OKLAHOMA CITY (AP) — A rising politician’s meeting with his mentally ill son at a restaurant turned deadly when the young man pulled out a large kitchen knife and stabbed his father to death while his mother and other horrified witnesses looked on, police said Monday.
Christian Costello, 26, was being held on a preliminary first-degree murder charge Monday after the Sunday night killing of his father, Oklahoma Labor Commissioner Mark Costello, a two-term politician who was expected to run for higher office in 2018.
The son, who once spent 90 days confined in a hospital for treatment for an undisclosed mental illness, had asked his parents to meet him at the Braum’s fast-food restaurant in northwest Oklahoma City, where he argued with his father while his mother waited outside.
“What set him off to attack the commissioner, we still don’t know,” Oklahoma City police Capt. Paco Balderrama said at a news conference.
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Family members issued a statement through a spokesman on Monday saying they couldn’t adequately express the “shock and sadness” they were feeling. They said Christian Costello has a mental illness — although they didn’t specify which one — and that he had experienced “many difficulties over the past several years.”
“Christian, like thousands of Oklahomans, struggles with a mental health disease and like many families we did our best to support him,” they said.
In a plea bargain over a 2012 driving under the influence of drugs charge, Christian Costello disclosed that he had once been confined for three months so he could be treated for mental illness and that he was taking mood stabilizers, according to court records obtained by The Associated Press.
Last year, he was cited for a misdemeanor, “outraging public decency,” for allegedly standing outside of an Oklahoma City elementary school with his pajama pants down.
“The defendant was chewing on two bird feathers and what appeared to be dandelions and other weeds,” records filed with the court said. That case is still unresolved.
Mark Richardson, who lived across the hall from Christian Costello at a condominium complex not far from the scene of the attack, said he frequently saw him talking to himself or dancing alone.
“We’ve seen him walking around aimlessly all the time,” said Mark Richardson, 59. “He’d walk around half the time with hardly any clothes on.”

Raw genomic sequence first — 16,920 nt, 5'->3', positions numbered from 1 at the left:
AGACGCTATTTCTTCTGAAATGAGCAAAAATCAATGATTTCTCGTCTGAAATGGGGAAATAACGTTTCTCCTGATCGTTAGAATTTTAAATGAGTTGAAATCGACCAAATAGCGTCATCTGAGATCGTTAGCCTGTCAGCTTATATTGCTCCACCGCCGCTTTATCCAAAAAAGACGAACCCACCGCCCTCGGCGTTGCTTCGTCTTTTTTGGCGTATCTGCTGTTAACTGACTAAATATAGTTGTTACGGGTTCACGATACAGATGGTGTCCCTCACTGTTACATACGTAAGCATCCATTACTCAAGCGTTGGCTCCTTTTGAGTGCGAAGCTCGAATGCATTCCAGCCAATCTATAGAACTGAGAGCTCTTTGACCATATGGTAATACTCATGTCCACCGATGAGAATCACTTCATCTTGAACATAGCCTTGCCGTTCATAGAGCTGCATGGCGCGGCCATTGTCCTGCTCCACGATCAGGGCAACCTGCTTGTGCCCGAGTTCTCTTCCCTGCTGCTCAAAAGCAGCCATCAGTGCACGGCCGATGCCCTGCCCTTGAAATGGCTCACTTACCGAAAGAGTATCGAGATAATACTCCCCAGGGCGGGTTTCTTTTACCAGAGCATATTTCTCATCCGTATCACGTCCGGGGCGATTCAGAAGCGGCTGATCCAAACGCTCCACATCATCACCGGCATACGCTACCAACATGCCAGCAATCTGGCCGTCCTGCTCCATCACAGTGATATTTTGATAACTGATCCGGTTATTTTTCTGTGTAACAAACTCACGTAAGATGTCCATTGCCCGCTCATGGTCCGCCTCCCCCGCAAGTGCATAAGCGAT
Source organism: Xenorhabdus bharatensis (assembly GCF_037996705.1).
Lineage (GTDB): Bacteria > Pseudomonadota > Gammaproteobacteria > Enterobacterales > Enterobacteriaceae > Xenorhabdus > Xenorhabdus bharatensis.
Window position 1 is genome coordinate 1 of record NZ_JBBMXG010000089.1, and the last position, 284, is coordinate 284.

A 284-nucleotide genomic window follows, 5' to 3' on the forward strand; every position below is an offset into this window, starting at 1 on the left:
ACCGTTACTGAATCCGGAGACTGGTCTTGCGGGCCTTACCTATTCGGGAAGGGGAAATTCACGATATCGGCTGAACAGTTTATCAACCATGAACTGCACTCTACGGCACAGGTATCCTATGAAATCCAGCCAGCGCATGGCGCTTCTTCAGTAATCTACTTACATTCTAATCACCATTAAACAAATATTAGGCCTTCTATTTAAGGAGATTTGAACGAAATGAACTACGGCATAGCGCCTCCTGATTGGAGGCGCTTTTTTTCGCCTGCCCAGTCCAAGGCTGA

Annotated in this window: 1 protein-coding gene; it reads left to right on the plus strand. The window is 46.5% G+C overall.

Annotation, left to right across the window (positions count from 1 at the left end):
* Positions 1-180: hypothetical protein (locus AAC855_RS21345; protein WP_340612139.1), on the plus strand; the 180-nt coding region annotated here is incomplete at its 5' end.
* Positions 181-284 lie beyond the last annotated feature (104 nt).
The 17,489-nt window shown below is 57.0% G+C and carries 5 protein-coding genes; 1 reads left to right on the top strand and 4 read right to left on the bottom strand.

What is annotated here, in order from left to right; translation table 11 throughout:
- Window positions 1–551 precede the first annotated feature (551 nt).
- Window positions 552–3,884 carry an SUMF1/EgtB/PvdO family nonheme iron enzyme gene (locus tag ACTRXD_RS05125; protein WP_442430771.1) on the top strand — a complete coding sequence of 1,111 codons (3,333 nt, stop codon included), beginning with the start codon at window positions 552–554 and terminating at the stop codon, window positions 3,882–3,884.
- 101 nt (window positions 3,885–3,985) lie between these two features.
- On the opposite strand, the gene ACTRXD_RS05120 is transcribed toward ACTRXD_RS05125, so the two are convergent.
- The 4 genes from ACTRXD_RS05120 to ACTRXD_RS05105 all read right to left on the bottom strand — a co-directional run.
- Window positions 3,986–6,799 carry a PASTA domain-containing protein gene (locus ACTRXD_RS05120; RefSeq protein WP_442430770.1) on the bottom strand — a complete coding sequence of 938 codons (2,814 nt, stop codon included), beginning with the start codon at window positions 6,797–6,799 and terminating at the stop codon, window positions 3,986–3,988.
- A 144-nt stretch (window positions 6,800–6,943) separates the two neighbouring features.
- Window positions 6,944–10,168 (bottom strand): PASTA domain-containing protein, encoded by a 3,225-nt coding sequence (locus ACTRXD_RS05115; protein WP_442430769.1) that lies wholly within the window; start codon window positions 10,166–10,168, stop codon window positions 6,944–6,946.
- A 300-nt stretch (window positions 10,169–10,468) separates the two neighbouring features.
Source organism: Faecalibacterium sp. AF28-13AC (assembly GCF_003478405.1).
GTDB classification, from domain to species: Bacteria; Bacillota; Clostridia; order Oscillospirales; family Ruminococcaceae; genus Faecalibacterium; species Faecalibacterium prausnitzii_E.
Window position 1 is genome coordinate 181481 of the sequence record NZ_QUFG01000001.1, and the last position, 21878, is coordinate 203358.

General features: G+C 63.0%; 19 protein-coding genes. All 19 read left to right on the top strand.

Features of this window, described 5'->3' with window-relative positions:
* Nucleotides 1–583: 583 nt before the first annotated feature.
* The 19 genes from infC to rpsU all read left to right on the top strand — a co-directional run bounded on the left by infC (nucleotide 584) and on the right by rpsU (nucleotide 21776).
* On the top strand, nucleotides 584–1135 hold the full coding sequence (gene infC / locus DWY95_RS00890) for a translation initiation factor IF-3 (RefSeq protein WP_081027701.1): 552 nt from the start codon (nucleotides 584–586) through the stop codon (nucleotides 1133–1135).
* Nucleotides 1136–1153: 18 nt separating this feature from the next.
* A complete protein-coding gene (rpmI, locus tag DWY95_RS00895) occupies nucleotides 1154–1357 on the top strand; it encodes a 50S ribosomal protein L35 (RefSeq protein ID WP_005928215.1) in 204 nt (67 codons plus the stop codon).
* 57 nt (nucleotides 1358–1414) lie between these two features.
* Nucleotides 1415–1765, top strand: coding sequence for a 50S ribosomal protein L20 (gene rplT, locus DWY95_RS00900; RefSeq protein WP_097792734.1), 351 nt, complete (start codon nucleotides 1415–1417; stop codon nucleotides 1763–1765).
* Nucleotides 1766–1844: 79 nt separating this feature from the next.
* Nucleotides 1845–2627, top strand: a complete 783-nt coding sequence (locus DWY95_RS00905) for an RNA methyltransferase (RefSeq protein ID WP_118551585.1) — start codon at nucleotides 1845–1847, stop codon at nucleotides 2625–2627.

Richardson said he often heard Costello and his girlfriend fighting and yelling at each other.
“They got into screaming matches all the time,” Richardson said.
Christian Costello’s attorney in the 2012 case, Charles Gile, didn’t immediately respond to a phone message seeking comment left Monday. Jail records do not indicate if Costello has an attorney for his current case, and Balderrama said he didn’t know if he had one.
Christian Costello is expected to appear before a judge on Tuesday via a video link from the Oklahoma County Jail for a bond hearing, where it’s likely bond will be denied.
Mark Costello was considered a rising star in Republican Party politics. He took 64 percent of the vote against an incumbent Democrat in 2010, and the telephone software company founder was re-elected last year. He was expected to run for lieutenant governor in 2018, said GOP strategist Trebor Worthen.
“He would have been a strong and formidable candidate for any office he wanted to run for,” Worthen said.
According to police, officers were called to the ice cream and fast-food restaurant Sunday evening after a stabbing was reported. Mark Costello, 59, had been stabbed multiple times in the head and neck and died at a hospital.
Balderrama said Cathy Costello, who was the victim’s wife and is the suspect’s mother, was waiting outside the restaurant while the two men met inside, and that she tried to intervene when the fight spilled into the parking lot. At least one witness knocked Christian Costello off-balance with a vehicle, and others held him down until officers arrived, the police spokesman said.
Homicide detectives interviewed at least 17 witnesses, all of whom said they saw Christian Costello stabbing the victim, according to a police affidavit filed late Monday.
Gov. Mary Fallin, who directed that flags be lowered to half-staff for the rest of the week, said she spoke Monday with Cathy Costello to offer her condolences to the family.
“Cathy certainly is very heartbroken and when I asked her what we could do to help her … she said, ‘Pray.’,” the governor said.
State law requires Fallin to appoint a successor to complete the remainder of Costello’s term, which ends in 2018.
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